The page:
the hearts we sold
When Dee Moreno makes a deal with a demon—her heart in exchange for an escape from a disastrous home life—she finds the trade may have been more than she bargained for. And becoming “heartless” is only the beginning. What lies ahead is a nightmare far bigger, far more monstrous than anything she could have ever imagined.
With reality turned on its head, Dee has only a group of other deal-making teens to keep her grounded, including the charming but secretive James Lancer. And as something grows between them amid an otherworldy ordeal, Dee begins to wonder: Can she give someone her heart when it’s no longer hers to give?
Publisher: little, brown books for young readers
Publication Date: august 8th 2017
Abuse, Alcoholism, Body Shaming, Depression, Transphobia
I’ve raved about this book all over this blog, I might as well write a review about it. I’m just now getting to it because the book had me emotional. I may have cried for a literal day
and worried my mother while going on a week strike on books because THIS BOOK DID ME DIRTY. That may sound over-exaggerated, but it’s the truth. I came into this not knowing what to expect and came out wrecked.
To be brief: The demons are a constant in Dee Morano’s life. You want something? All you have to do is give a body part. Dee need money to continue her schooling since budget cuts have taken away her scholarship and moving back in with her parents is unnacceptable. She finds a demon, but instead of the typical arm or leg, he wants her heart and 2 years of service. So now her and a few other teens do jobs closing portals for the demon.
Right off the bat, the whole demon situation was such a cool concept. And learning about why the other heartless teens gave their hearts away was so sad yet reflective. It’s refreshing to see a story where the characters are selfish with their wishes instead of taking down the government, guns blazing.
And can I just say that I love Dee? Her family life is pretty crappy, she suffers from anxiety, and is overall a detached individual. But I love her so much. Rooting for her was like breathing, I wanted her to overcome her fear and find happiness. My heart broke for her seeing her abusive family setting- not in the physical sense, but neglectful and a bit cruel. But, these circumstances made her a stronger person.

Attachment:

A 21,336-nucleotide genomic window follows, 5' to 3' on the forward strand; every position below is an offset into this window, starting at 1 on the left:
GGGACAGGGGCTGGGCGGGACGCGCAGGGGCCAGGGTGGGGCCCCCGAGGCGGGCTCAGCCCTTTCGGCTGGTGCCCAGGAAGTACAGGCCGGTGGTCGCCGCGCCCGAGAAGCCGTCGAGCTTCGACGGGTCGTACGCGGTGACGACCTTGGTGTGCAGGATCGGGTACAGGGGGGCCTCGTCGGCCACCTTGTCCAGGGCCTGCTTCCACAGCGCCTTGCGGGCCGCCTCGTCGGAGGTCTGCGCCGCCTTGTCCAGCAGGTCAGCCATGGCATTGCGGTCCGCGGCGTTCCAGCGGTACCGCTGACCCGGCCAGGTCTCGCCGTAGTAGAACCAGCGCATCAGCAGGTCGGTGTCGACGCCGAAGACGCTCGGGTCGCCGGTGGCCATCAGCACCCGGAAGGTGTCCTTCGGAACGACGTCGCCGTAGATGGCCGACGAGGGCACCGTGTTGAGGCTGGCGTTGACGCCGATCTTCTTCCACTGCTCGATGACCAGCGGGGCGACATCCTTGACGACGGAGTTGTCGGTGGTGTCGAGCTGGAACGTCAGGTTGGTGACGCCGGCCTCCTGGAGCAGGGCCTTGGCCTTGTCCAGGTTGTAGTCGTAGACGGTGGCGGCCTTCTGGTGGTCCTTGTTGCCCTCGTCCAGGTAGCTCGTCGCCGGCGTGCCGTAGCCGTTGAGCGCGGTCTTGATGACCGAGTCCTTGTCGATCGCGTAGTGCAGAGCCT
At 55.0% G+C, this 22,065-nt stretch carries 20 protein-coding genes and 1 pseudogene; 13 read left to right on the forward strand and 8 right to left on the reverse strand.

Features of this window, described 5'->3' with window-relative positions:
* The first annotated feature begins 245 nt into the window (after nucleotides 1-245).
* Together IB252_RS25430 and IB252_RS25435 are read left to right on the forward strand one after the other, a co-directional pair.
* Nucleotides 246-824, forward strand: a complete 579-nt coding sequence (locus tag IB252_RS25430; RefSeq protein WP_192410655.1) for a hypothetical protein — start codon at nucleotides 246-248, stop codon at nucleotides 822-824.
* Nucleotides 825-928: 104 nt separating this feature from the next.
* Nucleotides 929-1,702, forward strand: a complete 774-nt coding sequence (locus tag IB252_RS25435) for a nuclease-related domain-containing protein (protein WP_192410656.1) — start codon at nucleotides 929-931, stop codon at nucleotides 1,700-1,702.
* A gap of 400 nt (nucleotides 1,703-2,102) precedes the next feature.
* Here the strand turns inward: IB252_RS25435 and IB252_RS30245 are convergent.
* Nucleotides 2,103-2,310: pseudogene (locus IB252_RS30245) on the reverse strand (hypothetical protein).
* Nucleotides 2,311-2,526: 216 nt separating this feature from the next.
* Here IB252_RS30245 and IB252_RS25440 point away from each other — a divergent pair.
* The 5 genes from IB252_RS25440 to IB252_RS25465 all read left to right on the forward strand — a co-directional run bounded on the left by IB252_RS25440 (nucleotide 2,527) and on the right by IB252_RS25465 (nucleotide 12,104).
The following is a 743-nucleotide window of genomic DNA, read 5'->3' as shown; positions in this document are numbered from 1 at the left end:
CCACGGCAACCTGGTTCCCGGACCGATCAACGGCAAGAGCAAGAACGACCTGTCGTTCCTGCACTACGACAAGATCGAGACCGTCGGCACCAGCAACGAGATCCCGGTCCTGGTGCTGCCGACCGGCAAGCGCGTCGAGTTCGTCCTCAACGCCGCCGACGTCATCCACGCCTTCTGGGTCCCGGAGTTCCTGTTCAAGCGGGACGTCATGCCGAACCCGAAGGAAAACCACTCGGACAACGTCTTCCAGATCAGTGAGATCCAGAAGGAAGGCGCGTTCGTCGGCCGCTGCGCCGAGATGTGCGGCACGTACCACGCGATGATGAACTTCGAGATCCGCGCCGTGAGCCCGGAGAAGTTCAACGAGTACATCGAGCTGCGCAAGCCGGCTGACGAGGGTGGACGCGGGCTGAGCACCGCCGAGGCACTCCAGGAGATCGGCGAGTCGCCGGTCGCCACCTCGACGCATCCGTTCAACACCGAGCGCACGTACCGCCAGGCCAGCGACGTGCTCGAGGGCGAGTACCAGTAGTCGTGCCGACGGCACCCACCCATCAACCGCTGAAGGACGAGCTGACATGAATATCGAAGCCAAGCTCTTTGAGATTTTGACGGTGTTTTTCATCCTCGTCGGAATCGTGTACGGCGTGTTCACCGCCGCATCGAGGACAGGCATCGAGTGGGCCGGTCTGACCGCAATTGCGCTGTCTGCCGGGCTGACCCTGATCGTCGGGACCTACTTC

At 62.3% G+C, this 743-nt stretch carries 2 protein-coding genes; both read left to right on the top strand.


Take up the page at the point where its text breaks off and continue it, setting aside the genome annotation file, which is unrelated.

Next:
The secondary characters were also really fleshed out and I never once felt bored with them. We have Cora, the “mom” of the group, Cal the genius, Riley who was such a strong person and Gremma, Dee’s no-nonsense friend who stuck with her through out it all. Of course, I left my favorite for last: James. He was the cause of all my heartache and tears. This charming, hobo dressing artist was the best. Him and Dee’s relationship made this book all the better. The trust that was gradually grown between them and how he saw parts of her life that no one has seen was so important to their character development both together and apart.
The diversity must also be noted in this review. Dee is half Latina, Riley is transexual, Cora is black and Gremma is gay. None of this ever felt forced and it was well represented. Though I do acknowledge there is no “take down the government” plot device, towards the end it does become a kind of ‘save the world’ book. Which is fine! It never seems like it’s a random thing just thrown in there. I can’t really talk about the end because spoilers, but it is quite sad. Some might say it’s bittersweet, but my heart is broken (is that a pun? Nah.) Overall, EVERYONE needs to read this book. This is a definite favorite of all time type of book.